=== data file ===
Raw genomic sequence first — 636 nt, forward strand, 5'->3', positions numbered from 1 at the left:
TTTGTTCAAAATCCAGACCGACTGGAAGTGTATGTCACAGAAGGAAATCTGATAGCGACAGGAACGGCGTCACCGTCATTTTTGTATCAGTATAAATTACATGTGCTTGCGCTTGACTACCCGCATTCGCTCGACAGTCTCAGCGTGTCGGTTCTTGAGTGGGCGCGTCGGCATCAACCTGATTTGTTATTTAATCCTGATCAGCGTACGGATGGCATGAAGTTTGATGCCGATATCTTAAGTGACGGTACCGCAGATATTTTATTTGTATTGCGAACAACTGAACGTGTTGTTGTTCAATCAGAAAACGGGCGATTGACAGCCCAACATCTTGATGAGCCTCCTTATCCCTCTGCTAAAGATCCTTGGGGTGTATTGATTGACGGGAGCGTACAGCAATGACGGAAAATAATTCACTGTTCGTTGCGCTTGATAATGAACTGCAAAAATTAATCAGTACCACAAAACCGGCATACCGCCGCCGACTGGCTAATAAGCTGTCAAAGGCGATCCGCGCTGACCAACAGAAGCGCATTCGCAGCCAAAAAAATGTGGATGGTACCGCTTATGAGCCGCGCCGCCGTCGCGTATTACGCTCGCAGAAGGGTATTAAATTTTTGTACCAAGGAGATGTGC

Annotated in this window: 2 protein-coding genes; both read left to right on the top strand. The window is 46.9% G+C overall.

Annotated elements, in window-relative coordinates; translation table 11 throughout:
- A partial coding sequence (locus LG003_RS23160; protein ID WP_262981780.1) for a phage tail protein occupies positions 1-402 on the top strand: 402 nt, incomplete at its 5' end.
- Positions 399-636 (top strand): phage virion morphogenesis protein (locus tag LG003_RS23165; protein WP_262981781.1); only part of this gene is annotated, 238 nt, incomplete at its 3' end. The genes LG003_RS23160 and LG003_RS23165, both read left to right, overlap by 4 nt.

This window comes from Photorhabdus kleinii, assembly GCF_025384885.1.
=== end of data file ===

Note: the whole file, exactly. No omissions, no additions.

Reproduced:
Raw genomic sequence first — 636 nt, forward strand, 5'->3', positions numbered from 1 at the left:
TTTGTTCAAAATCCAGACCGACTGGAAGTGTATGTCACAGAAGGAAATCTGATAGCGACAGGAACGGCGTCACCGTCATTTTTGTATCAGTATAAATTACATGTGCTTGCGCTTGACTACCCGCATTCGCTCGACAGTCTCAGCGTGTCGGTTCTTGAGTGGGCGCGTCGGCATCAACCTGATTTGTTATTTAATCCTGATCAGCGTACGGATGGCATGAAGTTTGATGCCGATATCTTAAGTGACGGTACCGCAGATATTTTATTTGTATTGCGAACAACTGAACGTGTTGTTGTTCAATCAGAAAACGGGCGATTGACAGCCCAACATCTTGATGAGCCTCCTTATCCCTCTGCTAAAGATCCTTGGGGTGTATTGATTGACGGGAGCGTACAGCAATGACGGAAAATAATTCACTGTTCGTTGCGCTTGATAATGAACTGCAAAAATTAATCAGTACCACAAAACCGGCATACCGCCGCCGACTGGCTAATAAGCTGTCAAAGGCGATCCGCGCTGACCAACAGAAGCGCATTCGCAGCCAAAAAAATGTGGATGGTACCGCTTATGAGCCGCGCCGCCGTCGCGTATTACGCTCGCAGAAGGGTATTAAATTTTTGTACCAAGGAGATGTGC

Annotated in this window: 2 protein-coding genes; both read left to right on the top strand. The window is 46.9% G+C overall.

Annotated elements, in window-relative coordinates; translation table 11 throughout:
- A partial coding sequence (locus LG003_RS23160; protein ID WP_262981780.1) for a phage tail protein occupies positions 1-402 on the top strand: 402 nt, incomplete at its 5' end.
- Positions 399-636 (top strand): phage virion morphogenesis protein (locus tag LG003_RS23165; protein WP_262981781.1); only part of this gene is annotated, 238 nt, incomplete at its 3' end. The genes LG003_RS23160 and LG003_RS23165, both read left to right, overlap by 4 nt.

This window comes from Photorhabdus kleinii, assembly GCF_025384885.1.